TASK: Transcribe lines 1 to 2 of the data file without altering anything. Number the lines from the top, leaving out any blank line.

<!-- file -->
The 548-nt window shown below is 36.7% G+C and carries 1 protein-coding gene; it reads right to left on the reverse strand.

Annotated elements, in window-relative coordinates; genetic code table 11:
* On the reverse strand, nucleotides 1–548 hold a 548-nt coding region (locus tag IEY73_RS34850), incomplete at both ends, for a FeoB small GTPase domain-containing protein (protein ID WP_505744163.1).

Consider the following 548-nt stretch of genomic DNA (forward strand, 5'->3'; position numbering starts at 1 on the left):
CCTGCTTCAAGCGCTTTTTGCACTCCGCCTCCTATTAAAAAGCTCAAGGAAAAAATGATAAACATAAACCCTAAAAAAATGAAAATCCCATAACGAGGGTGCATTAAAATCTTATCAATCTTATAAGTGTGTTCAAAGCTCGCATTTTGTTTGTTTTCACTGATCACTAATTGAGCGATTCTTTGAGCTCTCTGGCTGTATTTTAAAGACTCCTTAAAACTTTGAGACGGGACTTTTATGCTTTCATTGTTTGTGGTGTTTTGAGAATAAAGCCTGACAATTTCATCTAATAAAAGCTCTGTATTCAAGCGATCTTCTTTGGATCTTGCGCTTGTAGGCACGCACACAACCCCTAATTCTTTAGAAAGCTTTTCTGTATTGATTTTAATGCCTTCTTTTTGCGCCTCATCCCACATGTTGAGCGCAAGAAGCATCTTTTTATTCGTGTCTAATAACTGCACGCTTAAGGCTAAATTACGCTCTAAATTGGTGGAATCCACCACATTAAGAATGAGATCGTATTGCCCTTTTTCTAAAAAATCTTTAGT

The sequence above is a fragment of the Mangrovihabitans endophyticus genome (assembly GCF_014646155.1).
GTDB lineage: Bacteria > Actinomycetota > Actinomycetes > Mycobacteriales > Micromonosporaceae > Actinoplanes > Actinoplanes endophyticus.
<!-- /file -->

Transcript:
The 548-nt window shown below is 36.7% G+C and carries 1 protein-coding gene; it reads right to left on the reverse strand.

Annotated elements, in window-relative coordinates; genetic code table 11: